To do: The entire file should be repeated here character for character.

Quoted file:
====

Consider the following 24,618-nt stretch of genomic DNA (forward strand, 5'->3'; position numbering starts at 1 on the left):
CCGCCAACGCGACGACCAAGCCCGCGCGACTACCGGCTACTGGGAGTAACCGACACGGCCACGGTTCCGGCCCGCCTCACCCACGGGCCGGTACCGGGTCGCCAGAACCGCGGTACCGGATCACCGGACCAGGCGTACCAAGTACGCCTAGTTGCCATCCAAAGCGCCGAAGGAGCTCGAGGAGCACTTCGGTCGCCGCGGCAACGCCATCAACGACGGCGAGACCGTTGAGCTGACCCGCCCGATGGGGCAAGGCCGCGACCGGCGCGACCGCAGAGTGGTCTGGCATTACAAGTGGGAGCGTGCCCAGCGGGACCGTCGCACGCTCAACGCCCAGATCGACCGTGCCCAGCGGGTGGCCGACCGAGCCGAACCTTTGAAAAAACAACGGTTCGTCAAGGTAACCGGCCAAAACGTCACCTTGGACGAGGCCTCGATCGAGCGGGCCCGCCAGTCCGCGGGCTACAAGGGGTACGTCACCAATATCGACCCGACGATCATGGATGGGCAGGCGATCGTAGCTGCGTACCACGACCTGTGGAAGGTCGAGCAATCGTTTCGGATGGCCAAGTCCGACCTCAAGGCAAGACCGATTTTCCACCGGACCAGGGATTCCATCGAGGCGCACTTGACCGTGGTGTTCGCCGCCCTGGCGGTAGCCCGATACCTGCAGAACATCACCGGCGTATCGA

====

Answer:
Consider the following 24,618-nt stretch of genomic DNA (forward strand, 5'->3'; position numbering starts at 1 on the left):
CCGCCAACGCGACGACCAAGCCCGCGCGACTACCGGCTACTGGGAGTAACCGACACGGCCACGGTTCCGGCCCGCCTCACCCACGGGCCGGTACCGGGTCGCCAGAACCGCGGTACCGGATCACCGGACCAGGCGTACCAAGTACGCCTAGTTGCCATCCAAAGCGCCGAAGGAGCTCGAGGAGCACTTCGGTCGCCGCGGCAACGCCATCAACGACGGCGAGACCGTTGAGCTGACCCGCCCGATGGGGCAAGGCCGCGACCGGCGCGACCGCAGAGTGGTCTGGCATTACAAGTGGGAGCGTGCCCAGCGGGACCGTCGCACGCTCAACGCCCAGATCGACCGTGCCCAGCGGGTGGCCGACCGAGCCGAACCTTTGAAAAAACAACGGTTCGTCAAGGTAACCGGCCAAAACGTCACCTTGGACGAGGCCTCGATCGAGCGGGCCCGCCAGTCCGCGGGCTACAAGGGGTACGTCACCAATATCGACCCGACGATCATGGATGGGCAGGCGATCGTAGCTGCGTACCACGACCTGTGGAAGGTCGAGCAATCGTTTCGGATGGCCAAGTCCGACCTCAAGGCAAGACCGATTTTCCACCGGACCAGGGATTCCATCGAGGCGCACTTGACCGTGGTGTTCGCCGCCCTGGCGGTAGCCCGATACCTGCAGAACATCACCGGCGTATCGA